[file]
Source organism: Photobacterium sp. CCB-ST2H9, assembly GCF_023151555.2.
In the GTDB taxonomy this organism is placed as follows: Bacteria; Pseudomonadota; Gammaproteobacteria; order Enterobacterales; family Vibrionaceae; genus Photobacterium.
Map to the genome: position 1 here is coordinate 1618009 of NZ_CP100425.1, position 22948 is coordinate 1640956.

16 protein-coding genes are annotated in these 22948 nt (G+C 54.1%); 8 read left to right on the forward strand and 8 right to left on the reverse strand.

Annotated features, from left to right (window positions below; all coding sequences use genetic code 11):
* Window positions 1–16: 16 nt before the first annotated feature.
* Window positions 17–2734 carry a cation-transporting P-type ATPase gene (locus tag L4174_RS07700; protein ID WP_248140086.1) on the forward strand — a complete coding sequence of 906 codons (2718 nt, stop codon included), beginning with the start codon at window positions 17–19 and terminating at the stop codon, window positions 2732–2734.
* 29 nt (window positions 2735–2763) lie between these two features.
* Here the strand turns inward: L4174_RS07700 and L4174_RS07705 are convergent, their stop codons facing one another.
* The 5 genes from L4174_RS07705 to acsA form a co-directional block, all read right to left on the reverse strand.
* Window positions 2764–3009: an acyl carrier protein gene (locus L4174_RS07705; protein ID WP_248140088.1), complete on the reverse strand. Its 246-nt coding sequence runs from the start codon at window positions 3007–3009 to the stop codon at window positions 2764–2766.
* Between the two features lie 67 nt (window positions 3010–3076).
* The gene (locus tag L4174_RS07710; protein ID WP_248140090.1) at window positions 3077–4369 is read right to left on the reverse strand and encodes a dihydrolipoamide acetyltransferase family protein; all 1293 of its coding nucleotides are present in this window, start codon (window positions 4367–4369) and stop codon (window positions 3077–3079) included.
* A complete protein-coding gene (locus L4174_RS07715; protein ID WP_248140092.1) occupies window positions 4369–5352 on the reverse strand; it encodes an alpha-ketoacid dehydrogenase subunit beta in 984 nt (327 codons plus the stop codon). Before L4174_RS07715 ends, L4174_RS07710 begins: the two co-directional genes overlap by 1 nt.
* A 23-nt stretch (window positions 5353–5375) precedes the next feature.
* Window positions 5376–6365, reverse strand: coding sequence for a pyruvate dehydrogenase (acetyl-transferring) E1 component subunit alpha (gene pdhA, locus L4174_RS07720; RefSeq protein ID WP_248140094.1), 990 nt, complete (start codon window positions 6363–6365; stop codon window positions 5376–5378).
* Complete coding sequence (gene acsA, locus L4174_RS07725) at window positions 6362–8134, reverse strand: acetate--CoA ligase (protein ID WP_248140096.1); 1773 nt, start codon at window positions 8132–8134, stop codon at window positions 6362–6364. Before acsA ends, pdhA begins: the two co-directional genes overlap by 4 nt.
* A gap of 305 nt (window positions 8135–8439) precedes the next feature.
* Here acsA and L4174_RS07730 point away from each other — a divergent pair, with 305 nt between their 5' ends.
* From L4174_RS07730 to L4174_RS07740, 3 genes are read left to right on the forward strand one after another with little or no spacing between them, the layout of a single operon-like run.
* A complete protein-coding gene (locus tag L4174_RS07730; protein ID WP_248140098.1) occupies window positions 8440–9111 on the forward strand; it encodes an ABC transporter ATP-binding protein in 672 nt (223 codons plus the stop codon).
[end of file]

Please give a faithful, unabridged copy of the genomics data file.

Source organism: Photobacterium sp. CCB-ST2H9, assembly GCF_023151555.2.
In the GTDB taxonomy this organism is placed as follows: Bacteria; Pseudomonadota; Gammaproteobacteria; order Enterobacterales; family Vibrionaceae; genus Photobacterium.
Map to the genome: position 1 here is coordinate 1618009 of NZ_CP100425.1, position 22948 is coordinate 1640956.

16 protein-coding genes are annotated in these 22948 nt (G+C 54.1%); 8 read left to right on the forward strand and 8 right to left on the reverse strand.

Annotated features, from left to right (window positions below; all coding sequences use genetic code 11):
* Window positions 1–16: 16 nt before the first annotated feature.
* Window positions 17–2734 carry a cation-transporting P-type ATPase gene (locus tag L4174_RS07700; protein ID WP_248140086.1) on the forward strand — a complete coding sequence of 906 codons (2718 nt, stop codon included), beginning with the start codon at window positions 17–19 and terminating at the stop codon, window positions 2732–2734.
* 29 nt (window positions 2735–2763) lie between these two features.
* Here the strand turns inward: L4174_RS07700 and L4174_RS07705 are convergent, their stop codons facing one another.
* The 5 genes from L4174_RS07705 to acsA form a co-directional block, all read right to left on the reverse strand.
* Window positions 2764–3009: an acyl carrier protein gene (locus L4174_RS07705; protein ID WP_248140088.1), complete on the reverse strand. Its 246-nt coding sequence runs from the start codon at window positions 3007–3009 to the stop codon at window positions 2764–2766.
* Between the two features lie 67 nt (window positions 3010–3076).
* The gene (locus tag L4174_RS07710; protein ID WP_248140090.1) at window positions 3077–4369 is read right to left on the reverse strand and encodes a dihydrolipoamide acetyltransferase family protein; all 1293 of its coding nucleotides are present in this window, start codon (window positions 4367–4369) and stop codon (window positions 3077–3079) included.
* A complete protein-coding gene (locus L4174_RS07715; protein ID WP_248140092.1) occupies window positions 4369–5352 on the reverse strand; it encodes an alpha-ketoacid dehydrogenase subunit beta in 984 nt (327 codons plus the stop codon). Before L4174_RS07715 ends, L4174_RS07710 begins: the two co-directional genes overlap by 1 nt.
* A 23-nt stretch (window positions 5353–5375) precedes the next feature.
* Window positions 5376–6365, reverse strand: coding sequence for a pyruvate dehydrogenase (acetyl-transferring) E1 component subunit alpha (gene pdhA, locus L4174_RS07720; RefSeq protein ID WP_248140094.1), 990 nt, complete (start codon window positions 6363–6365; stop codon window positions 5376–5378).
* Complete coding sequence (gene acsA, locus L4174_RS07725) at window positions 6362–8134, reverse strand: acetate--CoA ligase (protein ID WP_248140096.1); 1773 nt, start codon at window positions 8132–8134, stop codon at window positions 6362–6364. Before acsA ends, pdhA begins: the two co-directional genes overlap by 4 nt.
* A gap of 305 nt (window positions 8135–8439) precedes the next feature.
* Here acsA and L4174_RS07730 point away from each other — a divergent pair, with 305 nt between their 5' ends.
* From L4174_RS07730 to L4174_RS07740, 3 genes are read left to right on the forward strand one after another with little or no spacing between them, the layout of a single operon-like run.
* A complete protein-coding gene (locus tag L4174_RS07730; protein ID WP_248140098.1) occupies window positions 8440–9111 on the forward strand; it encodes an ABC transporter ATP-binding protein in 672 nt (223 codons plus the stop codon).